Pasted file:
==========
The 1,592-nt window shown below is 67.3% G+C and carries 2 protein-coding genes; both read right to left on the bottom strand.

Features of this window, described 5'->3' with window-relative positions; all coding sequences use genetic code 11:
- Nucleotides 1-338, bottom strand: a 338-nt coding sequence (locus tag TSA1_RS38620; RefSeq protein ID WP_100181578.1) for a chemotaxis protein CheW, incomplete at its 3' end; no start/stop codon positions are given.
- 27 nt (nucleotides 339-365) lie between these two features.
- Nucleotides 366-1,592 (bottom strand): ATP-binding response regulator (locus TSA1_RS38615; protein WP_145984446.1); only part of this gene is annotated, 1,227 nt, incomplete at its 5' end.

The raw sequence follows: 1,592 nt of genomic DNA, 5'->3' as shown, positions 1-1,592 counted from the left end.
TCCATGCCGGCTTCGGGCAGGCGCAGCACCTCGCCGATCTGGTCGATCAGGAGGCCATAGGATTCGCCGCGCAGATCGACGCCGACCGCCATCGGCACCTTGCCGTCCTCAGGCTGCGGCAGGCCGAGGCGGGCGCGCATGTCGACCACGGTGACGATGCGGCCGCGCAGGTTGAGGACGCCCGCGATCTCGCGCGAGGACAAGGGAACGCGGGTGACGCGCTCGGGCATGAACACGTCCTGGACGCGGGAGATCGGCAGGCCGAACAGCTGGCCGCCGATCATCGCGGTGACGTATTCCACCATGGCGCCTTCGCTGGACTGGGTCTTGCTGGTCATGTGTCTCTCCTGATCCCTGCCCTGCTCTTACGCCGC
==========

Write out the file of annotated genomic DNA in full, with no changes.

The 1,592-nt window shown below is 67.3% G+C and carries 2 protein-coding genes; both read right to left on the bottom strand.

Features of this window, described 5'->3' with window-relative positions; all coding sequences use genetic code 11:
- Nucleotides 1-338, bottom strand: a 338-nt coding sequence (locus tag TSA1_RS38620; RefSeq protein ID WP_100181578.1) for a chemotaxis protein CheW, incomplete at its 3' end; no start/stop codon positions are given.
- 27 nt (nucleotides 339-365) lie between these two features.
- Nucleotides 366-1,592 (bottom strand): ATP-binding response regulator (locus TSA1_RS38615; protein WP_145984446.1); only part of this gene is annotated, 1,227 nt, incomplete at its 5' end.

The raw sequence follows: 1,592 nt of genomic DNA, 5'->3' as shown, positions 1-1,592 counted from the left end.
TCCATGCCGGCTTCGGGCAGGCGCAGCACCTCGCCGATCTGGTCGATCAGGAGGCCATAGGATTCGCCGCGCAGATCGACGCCGACCGCCATCGGCACCTTGCCGTCCTCAGGCTGCGGCAGGCCGAGGCGGGCGCGCATGTCGACCACGGTGACGATGCGGCCGCGCAGGTTGAGGACGCCCGCGATCTCGCGCGAGGACAAGGGAACGCGGGTGACGCGCTCGGGCATGAACACGTCCTGGACGCGGGAGATCGGCAGGCCGAACAGCTGGCCGCCGATCATCGCGGTGACGTATTCCACCATGGCGCCTTCGCTGGACTGGGTCTTGCTGGTCATGTGTCTCTCCTGATCCCTGCCCTGCTCTTACGCCGC